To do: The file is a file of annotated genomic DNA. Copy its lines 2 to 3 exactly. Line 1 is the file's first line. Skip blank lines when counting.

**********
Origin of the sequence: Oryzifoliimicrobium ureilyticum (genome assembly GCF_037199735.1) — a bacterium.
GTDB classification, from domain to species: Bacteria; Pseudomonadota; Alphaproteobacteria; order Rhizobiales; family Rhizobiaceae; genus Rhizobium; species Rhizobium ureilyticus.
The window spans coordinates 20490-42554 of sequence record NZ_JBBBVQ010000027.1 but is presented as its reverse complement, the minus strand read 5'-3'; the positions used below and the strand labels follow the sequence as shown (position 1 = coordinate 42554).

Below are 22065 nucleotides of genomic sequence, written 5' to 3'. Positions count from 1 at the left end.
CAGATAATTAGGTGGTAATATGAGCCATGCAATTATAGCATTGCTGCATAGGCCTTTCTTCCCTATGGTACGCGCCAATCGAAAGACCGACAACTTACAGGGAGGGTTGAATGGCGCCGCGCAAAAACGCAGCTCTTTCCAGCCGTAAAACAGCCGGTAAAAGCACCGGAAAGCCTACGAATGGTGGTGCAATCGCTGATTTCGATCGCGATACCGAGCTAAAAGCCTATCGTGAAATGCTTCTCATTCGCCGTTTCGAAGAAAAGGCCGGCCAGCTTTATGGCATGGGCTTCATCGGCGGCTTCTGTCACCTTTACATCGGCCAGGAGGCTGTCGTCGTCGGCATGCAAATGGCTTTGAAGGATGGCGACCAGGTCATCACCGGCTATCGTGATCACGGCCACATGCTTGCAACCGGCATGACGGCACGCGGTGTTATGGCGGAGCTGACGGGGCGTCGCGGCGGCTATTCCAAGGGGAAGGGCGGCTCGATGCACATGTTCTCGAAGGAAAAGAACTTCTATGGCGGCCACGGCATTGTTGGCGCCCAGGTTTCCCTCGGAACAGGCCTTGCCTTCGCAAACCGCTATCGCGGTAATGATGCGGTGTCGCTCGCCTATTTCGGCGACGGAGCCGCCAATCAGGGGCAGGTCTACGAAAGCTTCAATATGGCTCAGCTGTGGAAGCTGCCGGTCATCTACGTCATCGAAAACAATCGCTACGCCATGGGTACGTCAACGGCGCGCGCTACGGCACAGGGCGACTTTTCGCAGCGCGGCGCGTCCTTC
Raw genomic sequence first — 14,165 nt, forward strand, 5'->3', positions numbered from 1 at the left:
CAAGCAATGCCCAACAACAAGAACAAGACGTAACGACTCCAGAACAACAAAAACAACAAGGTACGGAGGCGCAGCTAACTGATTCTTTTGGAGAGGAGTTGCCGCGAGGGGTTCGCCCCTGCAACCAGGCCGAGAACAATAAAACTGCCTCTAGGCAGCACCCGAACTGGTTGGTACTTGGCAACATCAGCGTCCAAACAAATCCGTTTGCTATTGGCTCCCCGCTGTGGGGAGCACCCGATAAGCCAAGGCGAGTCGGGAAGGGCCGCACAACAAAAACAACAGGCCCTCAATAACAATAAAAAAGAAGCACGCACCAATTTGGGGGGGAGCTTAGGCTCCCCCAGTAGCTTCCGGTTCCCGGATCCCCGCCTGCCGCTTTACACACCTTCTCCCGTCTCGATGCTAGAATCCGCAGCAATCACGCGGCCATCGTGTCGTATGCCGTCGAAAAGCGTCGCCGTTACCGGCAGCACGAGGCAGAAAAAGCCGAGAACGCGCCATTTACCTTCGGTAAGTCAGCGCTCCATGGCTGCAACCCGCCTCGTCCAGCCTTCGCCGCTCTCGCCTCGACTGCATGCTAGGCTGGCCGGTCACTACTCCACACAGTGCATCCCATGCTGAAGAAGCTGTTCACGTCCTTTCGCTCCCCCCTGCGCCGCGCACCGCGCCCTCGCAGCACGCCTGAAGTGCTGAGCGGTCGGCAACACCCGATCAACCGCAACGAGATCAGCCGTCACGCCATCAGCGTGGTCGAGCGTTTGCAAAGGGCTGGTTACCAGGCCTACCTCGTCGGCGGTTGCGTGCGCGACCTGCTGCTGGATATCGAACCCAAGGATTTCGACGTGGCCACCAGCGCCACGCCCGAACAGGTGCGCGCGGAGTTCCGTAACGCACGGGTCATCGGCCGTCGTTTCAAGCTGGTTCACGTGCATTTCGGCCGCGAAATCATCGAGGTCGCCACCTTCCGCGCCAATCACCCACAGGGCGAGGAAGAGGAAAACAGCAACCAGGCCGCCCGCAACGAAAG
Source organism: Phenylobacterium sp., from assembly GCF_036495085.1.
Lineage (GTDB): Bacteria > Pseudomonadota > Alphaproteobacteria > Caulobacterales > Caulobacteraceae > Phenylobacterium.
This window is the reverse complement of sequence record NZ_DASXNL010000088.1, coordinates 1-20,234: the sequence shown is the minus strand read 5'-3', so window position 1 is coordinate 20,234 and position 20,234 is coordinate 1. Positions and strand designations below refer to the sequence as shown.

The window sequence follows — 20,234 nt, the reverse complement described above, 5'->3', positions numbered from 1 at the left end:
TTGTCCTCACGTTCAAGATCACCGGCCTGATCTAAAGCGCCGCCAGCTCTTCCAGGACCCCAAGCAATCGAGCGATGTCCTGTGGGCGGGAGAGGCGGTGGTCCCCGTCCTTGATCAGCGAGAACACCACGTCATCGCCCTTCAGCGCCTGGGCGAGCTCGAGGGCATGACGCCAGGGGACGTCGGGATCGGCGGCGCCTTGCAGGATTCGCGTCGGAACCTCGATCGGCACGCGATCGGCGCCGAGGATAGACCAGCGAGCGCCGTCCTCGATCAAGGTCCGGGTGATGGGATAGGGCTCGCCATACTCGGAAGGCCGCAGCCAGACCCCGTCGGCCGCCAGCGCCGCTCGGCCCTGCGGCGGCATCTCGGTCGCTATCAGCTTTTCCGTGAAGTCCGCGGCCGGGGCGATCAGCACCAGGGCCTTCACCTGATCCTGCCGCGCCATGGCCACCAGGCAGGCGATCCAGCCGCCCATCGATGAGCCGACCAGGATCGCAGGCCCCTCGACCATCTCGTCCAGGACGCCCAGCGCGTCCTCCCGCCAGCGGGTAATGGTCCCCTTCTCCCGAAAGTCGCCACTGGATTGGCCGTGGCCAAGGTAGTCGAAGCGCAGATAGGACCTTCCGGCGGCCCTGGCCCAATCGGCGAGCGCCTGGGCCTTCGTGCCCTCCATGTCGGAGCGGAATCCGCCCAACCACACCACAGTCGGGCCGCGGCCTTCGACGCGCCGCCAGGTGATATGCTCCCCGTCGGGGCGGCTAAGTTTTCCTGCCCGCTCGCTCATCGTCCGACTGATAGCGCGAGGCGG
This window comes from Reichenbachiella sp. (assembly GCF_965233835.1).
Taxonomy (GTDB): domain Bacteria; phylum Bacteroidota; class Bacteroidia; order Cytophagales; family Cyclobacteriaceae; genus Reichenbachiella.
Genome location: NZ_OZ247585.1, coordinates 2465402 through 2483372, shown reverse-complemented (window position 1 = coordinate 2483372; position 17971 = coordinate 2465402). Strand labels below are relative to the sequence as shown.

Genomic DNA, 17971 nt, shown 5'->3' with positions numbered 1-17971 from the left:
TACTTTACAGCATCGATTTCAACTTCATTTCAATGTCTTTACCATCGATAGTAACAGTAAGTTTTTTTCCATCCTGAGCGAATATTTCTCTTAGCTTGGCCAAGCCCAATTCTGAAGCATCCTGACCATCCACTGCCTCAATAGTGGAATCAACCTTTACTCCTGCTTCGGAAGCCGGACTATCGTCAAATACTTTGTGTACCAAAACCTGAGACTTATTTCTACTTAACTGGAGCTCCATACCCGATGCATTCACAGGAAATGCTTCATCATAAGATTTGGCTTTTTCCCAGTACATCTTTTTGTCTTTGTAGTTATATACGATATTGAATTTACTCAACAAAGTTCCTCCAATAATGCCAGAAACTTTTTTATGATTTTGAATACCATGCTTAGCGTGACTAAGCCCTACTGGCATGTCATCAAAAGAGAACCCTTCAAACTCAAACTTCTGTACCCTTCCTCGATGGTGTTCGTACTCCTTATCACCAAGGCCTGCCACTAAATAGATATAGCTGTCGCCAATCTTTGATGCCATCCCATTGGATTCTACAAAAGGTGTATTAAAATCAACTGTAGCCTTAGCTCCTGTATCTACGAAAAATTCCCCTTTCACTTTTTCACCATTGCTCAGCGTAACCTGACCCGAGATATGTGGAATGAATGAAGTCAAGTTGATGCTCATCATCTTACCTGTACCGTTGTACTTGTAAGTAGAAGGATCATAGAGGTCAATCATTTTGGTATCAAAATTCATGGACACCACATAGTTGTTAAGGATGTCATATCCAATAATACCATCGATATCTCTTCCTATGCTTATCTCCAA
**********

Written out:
GTDB classification, from domain to species: Bacteria; Pseudomonadota; Alphaproteobacteria; order Rhizobiales; family Rhizobiaceae; genus Rhizobium; species Rhizobium ureilyticus.
The window spans coordinates 20490-42554 of sequence record NZ_JBBBVQ010000027.1 but is presented as its reverse complement, the minus strand read 5'-3'; the positions used below and the strand labels follow the sequence as shown (position 1 = coordinate 42554).